You’ll know if your iPhone is listening. Vice should consider toning down the sensationalism.

A Vice article titled Your Phone Is Listening and it’s Not Paranoia has been doing the rounds. In it, the author explains how they did an “experiment” demonstrating that topics they discussed verbally were later reflected in Facebook ads.

Whilst it’s prudent to be careful with modern technology around one’s privacy, Vice is being a tad sensationalist. This blog post, which will optimistically be read by three to four people, tries to fill some of the holes they left.

We already know that we can’t trust Facebook in any way, so we are dependent on the telephone’s operating system to take our privacy seriously: That’s usually Android or iOS.

Android does in theory enable background recording up to and including Android O, but starting from Android P it will disable this. Unfortunately, it shouldn’t be more than about 10 years before all phones are on Android P or later.

(I have previously indicated that I’m not the biggest fan of Android’s security story. I am happy to see that they are making such progress, but the tardiness or even worse refusal of OEMs in upgrading their devices diminishes most of that.)

In iOS on the other hand, there are at least three mechanisms that protect users against this background recording abuse:

  1. The app has to ask the user explicitly for microphone permission, which the user can easily revoke at any time (Settings | App’s name | Microphone; see screenshot below for an example).
  2. The developer has to indicate explicitly and statically in their app that they intend to use background audio. Apple’s review process is quite strict and will reject outright an app that does not have a legitimate reason to make use of this function.
  3. Even when an app has been able to convince Apple’s review process that it should be allowed to record audio in the background, there are two more privacy mechanisms in place:
    1. An app can only record in the background, if it started to record audio whilst on the foreground. When the recording stops, the app will be suspended.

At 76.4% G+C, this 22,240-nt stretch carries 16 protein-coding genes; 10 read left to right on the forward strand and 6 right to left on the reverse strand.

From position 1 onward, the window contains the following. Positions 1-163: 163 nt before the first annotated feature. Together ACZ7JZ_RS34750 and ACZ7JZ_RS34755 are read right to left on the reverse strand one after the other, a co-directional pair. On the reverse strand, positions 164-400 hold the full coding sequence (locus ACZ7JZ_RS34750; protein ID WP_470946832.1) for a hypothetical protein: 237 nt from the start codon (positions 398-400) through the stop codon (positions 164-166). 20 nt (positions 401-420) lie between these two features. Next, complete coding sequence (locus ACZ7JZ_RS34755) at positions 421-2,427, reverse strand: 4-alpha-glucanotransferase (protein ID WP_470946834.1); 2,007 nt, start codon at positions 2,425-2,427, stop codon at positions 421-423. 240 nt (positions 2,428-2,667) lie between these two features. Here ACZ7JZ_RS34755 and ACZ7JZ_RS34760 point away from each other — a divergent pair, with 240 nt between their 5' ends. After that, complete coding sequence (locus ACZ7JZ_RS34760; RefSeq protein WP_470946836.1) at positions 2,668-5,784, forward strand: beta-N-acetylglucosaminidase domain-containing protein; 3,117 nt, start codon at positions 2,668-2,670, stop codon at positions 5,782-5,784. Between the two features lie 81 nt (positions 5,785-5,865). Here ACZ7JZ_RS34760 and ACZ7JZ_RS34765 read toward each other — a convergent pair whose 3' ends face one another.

2. When any app is recording, the system will display a big red bar at the top of the iOS display, much like the blue bar which displays when a location-based app such as Google Maps or Waze is active in the background. This red bar can’t be hidden.

To see this in action (another “experiment” !!), download an app like Awesome Voice Recorder which advertises background recording, start a recording, and then switch anywhere else. The red bar looks like this (I’ve switched the app permissions screen in iOS settings, so you can also see where to disable the microphone permissions):

AVR is recording in the background, so iOS shows this red bar at the top. If you tap on the red bar, it will switch to the app which is recording. This is related to the blue bar for location, and the green bar for ongoing phone calls.

With the above measures in place, it would be fairly tricky for an iOS app to perform background recording without your knowledge.

For some extra peace of mind, you can disable the app’s (a totally random example being Facebook) microphone permissions. If the app ever really needs to record, iOS will have to ask your permission again.

P.S. In iOS, under Settings | Privacy | Microphone you can find a handy list of all apps that have successfully requested microphone permissions. From here, you can also easily remove any of these permissions.

Updates

Leave a Reply

Your email address will not be published. Required fields are marked *

This site uses Akismet to reduce spam. Learn how your comment data is processed.